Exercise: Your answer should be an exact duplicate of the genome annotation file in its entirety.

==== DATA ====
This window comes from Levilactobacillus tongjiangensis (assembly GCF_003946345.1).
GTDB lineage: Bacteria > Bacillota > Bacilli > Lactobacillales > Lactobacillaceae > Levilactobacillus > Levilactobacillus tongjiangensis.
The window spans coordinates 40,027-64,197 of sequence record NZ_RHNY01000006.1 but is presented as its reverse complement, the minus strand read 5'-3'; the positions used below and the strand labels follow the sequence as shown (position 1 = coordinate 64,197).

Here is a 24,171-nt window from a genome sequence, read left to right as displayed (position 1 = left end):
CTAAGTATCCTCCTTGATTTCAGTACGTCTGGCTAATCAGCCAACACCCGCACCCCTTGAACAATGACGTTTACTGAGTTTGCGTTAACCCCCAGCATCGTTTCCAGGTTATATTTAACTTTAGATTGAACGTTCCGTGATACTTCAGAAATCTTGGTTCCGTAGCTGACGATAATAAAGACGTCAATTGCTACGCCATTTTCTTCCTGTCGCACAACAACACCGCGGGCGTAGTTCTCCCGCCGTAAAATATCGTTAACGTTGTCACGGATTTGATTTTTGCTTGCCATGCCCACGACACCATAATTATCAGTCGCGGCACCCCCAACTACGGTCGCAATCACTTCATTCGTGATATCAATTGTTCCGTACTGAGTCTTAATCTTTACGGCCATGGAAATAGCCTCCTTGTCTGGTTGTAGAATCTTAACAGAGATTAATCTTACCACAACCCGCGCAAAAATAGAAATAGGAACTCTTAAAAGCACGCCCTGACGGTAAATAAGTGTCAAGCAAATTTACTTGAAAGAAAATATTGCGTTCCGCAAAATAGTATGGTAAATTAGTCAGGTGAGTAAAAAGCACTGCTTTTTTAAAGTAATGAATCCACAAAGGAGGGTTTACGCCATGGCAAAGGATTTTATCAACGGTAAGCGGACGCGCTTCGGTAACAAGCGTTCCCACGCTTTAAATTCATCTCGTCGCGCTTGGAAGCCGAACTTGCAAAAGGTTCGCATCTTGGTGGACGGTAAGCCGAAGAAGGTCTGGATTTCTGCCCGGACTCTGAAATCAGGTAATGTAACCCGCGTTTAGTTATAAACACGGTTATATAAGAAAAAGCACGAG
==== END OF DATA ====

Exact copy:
This window comes from Levilactobacillus tongjiangensis (assembly GCF_003946345.1).
GTDB lineage: Bacteria > Bacillota > Bacilli > Lactobacillales > Lactobacillaceae > Levilactobacillus > Levilactobacillus tongjiangensis.
The window spans coordinates 40,027-64,197 of sequence record NZ_RHNY01000006.1 but is presented as its reverse complement, the minus strand read 5'-3'; the positions used below and the strand labels follow the sequence as shown (position 1 = coordinate 64,197).

Here is a 24,171-nt window from a genome sequence, read left to right as displayed (position 1 = left end):
CTAAGTATCCTCCTTGATTTCAGTACGTCTGGCTAATCAGCCAACACCCGCACCCCTTGAACAATGACGTTTACTGAGTTTGCGTTAACCCCCAGCATCGTTTCCAGGTTATATTTAACTTTAGATTGAACGTTCCGTGATACTTCAGAAATCTTGGTTCCGTAGCTGACGATAATAAAGACGTCAATTGCTACGCCATTTTCTTCCTGTCGCACAACAACACCGCGGGCGTAGTTCTCCCGCCGTAAAATATCGTTAACGTTGTCACGGATTTGATTTTTGCTTGCCATGCCCACGACACCATAATTATCAGTCGCGGCACCCCCAACTACGGTCGCAATCACTTCATTCGTGATATCAATTGTTCCGTACTGAGTCTTAATCTTTACGGCCATGGAAATAGCCTCCTTGTCTGGTTGTAGAATCTTAACAGAGATTAATCTTACCACAACCCGCGCAAAAATAGAAATAGGAACTCTTAAAAGCACGCCCTGACGGTAAATAAGTGTCAAGCAAATTTACTTGAAAGAAAATATTGCGTTCCGCAAAATAGTATGGTAAATTAGTCAGGTGAGTAAAAAGCACTGCTTTTTTAAAGTAATGAATCCACAAAGGAGGGTTTACGCCATGGCAAAGGATTTTATCAACGGTAAGCGGACGCGCTTCGGTAACAAGCGTTCCCACGCTTTAAATTCATCTCGTCGCGCTTGGAAGCCGAACTTGCAAAAGGTTCGCATCTTGGTGGACGGTAAGCCGAAGAAGGTCTGGATTTCTGCCCGGACTCTGAAATCAGGTAATGTAACCCGCGTTTAGTTATAAACACGGTTATATAAGAAAAAGCACGAG